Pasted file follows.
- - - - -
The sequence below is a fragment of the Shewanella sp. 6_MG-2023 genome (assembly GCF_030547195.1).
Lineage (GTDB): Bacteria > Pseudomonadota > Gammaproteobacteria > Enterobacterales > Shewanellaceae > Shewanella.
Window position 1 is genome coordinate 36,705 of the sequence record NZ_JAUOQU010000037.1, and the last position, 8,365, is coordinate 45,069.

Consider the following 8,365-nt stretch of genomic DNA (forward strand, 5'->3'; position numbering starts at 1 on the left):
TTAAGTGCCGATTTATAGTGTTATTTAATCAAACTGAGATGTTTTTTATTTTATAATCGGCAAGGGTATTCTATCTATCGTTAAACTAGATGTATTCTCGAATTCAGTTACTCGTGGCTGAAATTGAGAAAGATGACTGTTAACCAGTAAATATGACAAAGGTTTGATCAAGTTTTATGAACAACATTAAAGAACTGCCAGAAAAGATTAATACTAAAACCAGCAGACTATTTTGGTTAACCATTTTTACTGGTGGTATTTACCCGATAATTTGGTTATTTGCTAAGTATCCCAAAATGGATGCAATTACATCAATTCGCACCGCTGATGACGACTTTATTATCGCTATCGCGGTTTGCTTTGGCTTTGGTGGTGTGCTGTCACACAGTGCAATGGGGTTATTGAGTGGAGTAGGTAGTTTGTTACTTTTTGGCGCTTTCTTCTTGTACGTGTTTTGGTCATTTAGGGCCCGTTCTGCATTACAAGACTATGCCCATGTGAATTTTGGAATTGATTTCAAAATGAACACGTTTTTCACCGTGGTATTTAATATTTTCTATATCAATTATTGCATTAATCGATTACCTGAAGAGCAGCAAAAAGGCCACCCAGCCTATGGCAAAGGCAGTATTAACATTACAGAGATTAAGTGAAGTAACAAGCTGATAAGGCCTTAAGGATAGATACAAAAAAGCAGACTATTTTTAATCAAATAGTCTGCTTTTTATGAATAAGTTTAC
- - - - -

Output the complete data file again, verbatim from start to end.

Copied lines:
The sequence below is a fragment of the Shewanella sp. 6_MG-2023 genome (assembly GCF_030547195.1).
Lineage (GTDB): Bacteria > Pseudomonadota > Gammaproteobacteria > Enterobacterales > Shewanellaceae > Shewanella.
Window position 1 is genome coordinate 36,705 of the sequence record NZ_JAUOQU010000037.1, and the last position, 8,365, is coordinate 45,069.

Consider the following 8,365-nt stretch of genomic DNA (forward strand, 5'->3'; position numbering starts at 1 on the left):
TTAAGTGCCGATTTATAGTGTTATTTAATCAAACTGAGATGTTTTTTATTTTATAATCGGCAAGGGTATTCTATCTATCGTTAAACTAGATGTATTCTCGAATTCAGTTACTCGTGGCTGAAATTGAGAAAGATGACTGTTAACCAGTAAATATGACAAAGGTTTGATCAAGTTTTATGAACAACATTAAAGAACTGCCAGAAAAGATTAATACTAAAACCAGCAGACTATTTTGGTTAACCATTTTTACTGGTGGTATTTACCCGATAATTTGGTTATTTGCTAAGTATCCCAAAATGGATGCAATTACATCAATTCGCACCGCTGATGACGACTTTATTATCGCTATCGCGGTTTGCTTTGGCTTTGGTGGTGTGCTGTCACACAGTGCAATGGGGTTATTGAGTGGAGTAGGTAGTTTGTTACTTTTTGGCGCTTTCTTCTTGTACGTGTTTTGGTCATTTAGGGCCCGTTCTGCATTACAAGACTATGCCCATGTGAATTTTGGAATTGATTTCAAAATGAACACGTTTTTCACCGTGGTATTTAATATTTTCTATATCAATTATTGCATTAATCGATTACCTGAAGAGCAGCAAAAAGGCCACCCAGCCTATGGCAAAGGCAGTATTAACATTACAGAGATTAAGTGAAGTAACAAGCTGATAAGGCCTTAAGGATAGATACAAAAAAGCAGACTATTTTTAATCAAATAGTCTGCTTTTTATGAATAAGTTTAC